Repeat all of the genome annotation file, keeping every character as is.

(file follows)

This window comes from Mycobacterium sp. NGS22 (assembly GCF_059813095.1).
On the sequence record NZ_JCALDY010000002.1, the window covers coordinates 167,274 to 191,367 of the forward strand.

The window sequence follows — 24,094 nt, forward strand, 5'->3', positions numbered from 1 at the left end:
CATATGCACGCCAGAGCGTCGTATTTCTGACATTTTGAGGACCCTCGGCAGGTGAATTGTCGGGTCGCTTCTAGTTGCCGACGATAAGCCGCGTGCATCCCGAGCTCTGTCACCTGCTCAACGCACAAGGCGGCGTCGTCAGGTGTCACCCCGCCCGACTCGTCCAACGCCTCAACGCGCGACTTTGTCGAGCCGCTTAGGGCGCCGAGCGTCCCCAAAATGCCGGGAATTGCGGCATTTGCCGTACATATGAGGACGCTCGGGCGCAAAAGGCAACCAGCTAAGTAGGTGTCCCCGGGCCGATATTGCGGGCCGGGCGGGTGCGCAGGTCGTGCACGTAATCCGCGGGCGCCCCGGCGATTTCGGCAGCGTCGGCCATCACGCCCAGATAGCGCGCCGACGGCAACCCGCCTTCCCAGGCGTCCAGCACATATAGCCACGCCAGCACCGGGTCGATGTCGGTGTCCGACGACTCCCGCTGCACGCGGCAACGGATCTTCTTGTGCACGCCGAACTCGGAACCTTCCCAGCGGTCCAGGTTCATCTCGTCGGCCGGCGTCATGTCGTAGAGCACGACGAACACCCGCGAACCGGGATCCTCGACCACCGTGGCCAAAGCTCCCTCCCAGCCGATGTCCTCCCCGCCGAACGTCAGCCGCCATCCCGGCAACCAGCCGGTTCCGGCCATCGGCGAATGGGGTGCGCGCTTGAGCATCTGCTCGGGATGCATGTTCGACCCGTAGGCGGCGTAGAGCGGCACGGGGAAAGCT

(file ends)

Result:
This window comes from Mycobacterium sp. NGS22 (assembly GCF_059813095.1).
On the sequence record NZ_JCALDY010000002.1, the window covers coordinates 167,274 to 191,367 of the forward strand.

The window sequence follows — 24,094 nt, forward strand, 5'->3', positions numbered from 1 at the left end:
CATATGCACGCCAGAGCGTCGTATTTCTGACATTTTGAGGACCCTCGGCAGGTGAATTGTCGGGTCGCTTCTAGTTGCCGACGATAAGCCGCGTGCATCCCGAGCTCTGTCACCTGCTCAACGCACAAGGCGGCGTCGTCAGGTGTCACCCCGCCCGACTCGTCCAACGCCTCAACGCGCGACTTTGTCGAGCCGCTTAGGGCGCCGAGCGTCCCCAAAATGCCGGGAATTGCGGCATTTGCCGTACATATGAGGACGCTCGGGCGCAAAAGGCAACCAGCTAAGTAGGTGTCCCCGGGCCGATATTGCGGGCCGGGCGGGTGCGCAGGTCGTGCACGTAATCCGCGGGCGCCCCGGCGATTTCGGCAGCGTCGGCCATCACGCCCAGATAGCGCGCCGACGGCAACCCGCCTTCCCAGGCGTCCAGCACATATAGCCACGCCAGCACCGGGTCGATGTCGGTGTCCGACGACTCCCGCTGCACGCGGCAACGGATCTTCTTGTGCACGCCGAACTCGGAACCTTCCCAGCGGTCCAGGTTCATCTCGTCGGCCGGCGTCATGTCGTAGAGCACGACGAACACCCGCGAACCGGGATCCTCGACCACCGTGGCCAAAGCTCCCTCCCAGCCGATGTCCTCCCCGCCGAACGTCAGCCGCCATCCCGGCAACCAGCCGGTTCCGGCCATCGGCGAATGGGGTGCGCGCTTGAGCATCTGCTCGGGATGCATGTTCGACCCGTAGGCGGCGTAGAGCGGCACGGGGAAAGCT